Covering the Atlanta Braves Bases: Chris Sale, Jesse Chavez and Trade Targets

Sean Murphy blasted a 449-foot homer during a rehab assignment that could have served as a warning shot to the rest of the league. The Atlanta Braves are 27-18 despite an all-hitting, no-hay offense. What will happen when power is restored? Let’s explore in this Braves briefing, where Athleticism National reporters and columnists weigh in on the path forward for Atlanta.

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Power Rankings: The Atlanta Braves are #5

For this week’s Power Rankings, we’ve selected each team’s most influential prospect who could debut this season. Although we generally avoided prospects who had already reached the majors, a few standouts were included.

Save: 27-17 (from Tuesday morning)
Latest power ranking: 2

Prospect to watch: RHP Hurston Waldrep

Atlanta’s starting rotation contains a Spencer Strider-sized hole. (Extra points if someone can fill out the mustache.) Bryce Elder has struggled in the majors. Neither Dylan Dodd nor AJ Smith-Shawver wowed observers in the minors. So maybe Waldrep, a 2023 first-round pick, can make a big jump from his current position in Double-A Mississippi. It has a nasty splitter, which facilitates a fastball with excellent velocity but poor movement. The splitter might be enough to earn a big league audition unless the Braves try to fill that Strider-sized hole at the trade deadline. — Andy McCullough

Latest successes

ICYMI, our national writers have given their thoughts on what they’re hearing and seeing

1. The tourist guide

In Tyler Kepner’s weekly Sliders column, he detailed a Braves reliever who seems well-qualified to serve as a ballpark guide.

It seemed unlikely that Jesse Chavez would set foot in a major league clubhouse, much less dozens of them. Chavez, who turns 41 in August, entered pro football as a 42nd-round pick of the Texas Rangers in 2002 — and he’s still here, filling in for the Atlanta Braves.

Jesse Chavez knows which stadium clubhouse has a complete book of Nintendo and Super Nintendo games. (Kyle Ross / USA Today)

As the oldest player in the National League, Jesse Chavez had an appropriate response when recently asked to name his favorite MLB club: “Anyone with a nap room,” he replied. laughing near his locker at Citi Field. Chavez travels with hip-high recovery boots for his legs, and when he puts them on, he thinks, why not doze off?

However, during his waking hours, Chávez is a keen observer. He played for nine teams (including three separate tours with Atlanta) and pitched in 34 ballparks, retaining vivid memories of each clubhouse.

Some are close to the action, like in Milwaukee, where the clubhouse door opens directly into the dugout. Others are remote, like the old Metrodome in Minneapolis, with 33 steps and a hallway separating the clubhouse and dugout. Some offer cheesesteaks (Philadelphia), others offer haircuts (Miami) — and some (like Anaheim, Chavez says) need an overhaul.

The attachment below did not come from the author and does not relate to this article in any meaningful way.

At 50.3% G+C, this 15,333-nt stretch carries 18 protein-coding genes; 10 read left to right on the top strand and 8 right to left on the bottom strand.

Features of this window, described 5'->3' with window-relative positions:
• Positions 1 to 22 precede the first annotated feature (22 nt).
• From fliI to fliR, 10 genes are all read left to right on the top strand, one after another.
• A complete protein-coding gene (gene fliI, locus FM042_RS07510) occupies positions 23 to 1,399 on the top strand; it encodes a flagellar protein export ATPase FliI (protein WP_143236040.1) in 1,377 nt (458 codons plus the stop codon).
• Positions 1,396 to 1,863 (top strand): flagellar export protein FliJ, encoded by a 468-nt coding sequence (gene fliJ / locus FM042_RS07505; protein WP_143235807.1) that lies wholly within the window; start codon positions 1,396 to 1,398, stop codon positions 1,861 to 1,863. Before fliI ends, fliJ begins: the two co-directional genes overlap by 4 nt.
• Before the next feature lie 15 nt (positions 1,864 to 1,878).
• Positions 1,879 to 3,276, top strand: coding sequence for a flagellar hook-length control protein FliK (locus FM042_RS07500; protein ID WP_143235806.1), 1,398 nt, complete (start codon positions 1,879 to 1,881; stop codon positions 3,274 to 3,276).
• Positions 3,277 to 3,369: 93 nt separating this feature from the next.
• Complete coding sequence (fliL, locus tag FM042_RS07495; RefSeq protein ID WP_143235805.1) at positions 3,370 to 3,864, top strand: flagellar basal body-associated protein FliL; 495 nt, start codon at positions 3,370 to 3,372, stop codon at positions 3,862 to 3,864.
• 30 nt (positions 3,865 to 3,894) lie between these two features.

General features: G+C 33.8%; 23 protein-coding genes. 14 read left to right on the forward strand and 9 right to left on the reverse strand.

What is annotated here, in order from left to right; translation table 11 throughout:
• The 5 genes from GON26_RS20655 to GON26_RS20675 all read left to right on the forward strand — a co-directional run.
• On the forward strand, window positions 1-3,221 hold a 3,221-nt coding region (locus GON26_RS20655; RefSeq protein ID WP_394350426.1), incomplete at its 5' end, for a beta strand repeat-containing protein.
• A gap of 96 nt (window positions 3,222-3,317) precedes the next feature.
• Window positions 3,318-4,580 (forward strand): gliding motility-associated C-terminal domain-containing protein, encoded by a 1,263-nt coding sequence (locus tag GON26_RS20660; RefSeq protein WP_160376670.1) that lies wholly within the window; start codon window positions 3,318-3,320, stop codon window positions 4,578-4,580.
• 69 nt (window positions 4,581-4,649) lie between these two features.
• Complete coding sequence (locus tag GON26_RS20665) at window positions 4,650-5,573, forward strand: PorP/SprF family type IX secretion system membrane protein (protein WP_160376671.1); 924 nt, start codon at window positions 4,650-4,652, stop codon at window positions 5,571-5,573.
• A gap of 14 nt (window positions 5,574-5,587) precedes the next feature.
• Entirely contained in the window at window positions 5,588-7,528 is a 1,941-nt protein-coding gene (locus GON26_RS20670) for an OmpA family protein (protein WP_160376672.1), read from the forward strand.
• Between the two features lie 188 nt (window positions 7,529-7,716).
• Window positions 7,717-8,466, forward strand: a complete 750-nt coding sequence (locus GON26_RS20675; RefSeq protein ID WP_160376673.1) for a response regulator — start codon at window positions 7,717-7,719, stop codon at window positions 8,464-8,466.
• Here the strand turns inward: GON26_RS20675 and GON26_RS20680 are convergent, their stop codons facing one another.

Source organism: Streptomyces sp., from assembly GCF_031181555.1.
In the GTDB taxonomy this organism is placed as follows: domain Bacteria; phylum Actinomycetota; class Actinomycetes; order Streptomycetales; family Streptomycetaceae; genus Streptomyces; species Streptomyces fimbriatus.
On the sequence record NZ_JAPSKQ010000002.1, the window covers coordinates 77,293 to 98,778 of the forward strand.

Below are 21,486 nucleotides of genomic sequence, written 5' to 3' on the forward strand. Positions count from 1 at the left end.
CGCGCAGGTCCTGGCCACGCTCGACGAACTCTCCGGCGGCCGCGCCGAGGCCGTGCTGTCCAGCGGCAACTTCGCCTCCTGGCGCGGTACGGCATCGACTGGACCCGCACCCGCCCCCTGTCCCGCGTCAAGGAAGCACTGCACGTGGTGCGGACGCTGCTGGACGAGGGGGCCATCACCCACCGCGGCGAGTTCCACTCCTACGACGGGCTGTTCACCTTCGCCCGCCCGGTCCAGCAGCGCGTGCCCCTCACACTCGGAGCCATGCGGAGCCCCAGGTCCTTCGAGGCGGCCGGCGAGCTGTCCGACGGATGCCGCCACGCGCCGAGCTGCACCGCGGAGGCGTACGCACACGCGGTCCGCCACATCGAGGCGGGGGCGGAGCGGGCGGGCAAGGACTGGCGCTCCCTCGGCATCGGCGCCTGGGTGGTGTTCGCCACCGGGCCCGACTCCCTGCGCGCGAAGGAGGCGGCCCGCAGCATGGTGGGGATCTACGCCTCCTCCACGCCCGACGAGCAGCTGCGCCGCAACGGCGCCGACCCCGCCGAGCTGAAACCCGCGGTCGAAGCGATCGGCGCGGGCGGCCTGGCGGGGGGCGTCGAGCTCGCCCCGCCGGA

Here’s a five-stop behind-the-scenes tour of a tough right-hander:

Wrigley Field, Chicago: “It’s a maze. You don’t want to forget anything up there. And you also need to take care of your head. I had a blown save there once – it stinks that you can get a blown save when you get an out, giving up someone else’s run – but I had one, and I was (upset). I was going up the tunnel to get angry in the clubhouse, and boom, I screwed up. I hit him pretty hard and turned around and said, “I can’t be mad anymore. »

Comerica Park, Detroit: “When I got hit in the shin last year, it was in Detroit. That was the worst – phew. I couldn’t put any pressure on my leg and it ended up being a microfracture. There’s a lot of stairs there and the (chairlift) wasn’t working, so (coach) Sal Fasano had to carry me. I am 180 years old. He could carry me up there with one arm. Maybe a finger.

National Park, Washington: “In the canteen, they have these old photos. We actually take all the younger kids on the team there and try to guess each one. They have a little lounge area, a TV room with a sofa, it’s nice. They also hold good memories, but they took away a lot of that when people started taking them away.

Progressive Field, Cleveland: “We play Golden Tee at home all the time, and in Cleveland they have all these games. If you want, they have a complete book of Nintendo and Super Nintendo games. You can buy the consoles from (the clubhouse manager) and he will bring the games to you the next day.

Oracle Park, San Francisco: “Luis Gonzalez once put a golf ball in the pot of chili, just to see if it would still be there on the day of the getaway – and it was. And then I guess when they came back to play them again, of course, it was still there. Now on top of the pot of chili there is a golf ball.

2. Jim Bowden has the answers

Jim Bowden, a national writer for Athleticism and former MLB Executive of the Year, answered 20 reader questions about the trade deadline. And the Braves were a hot topic: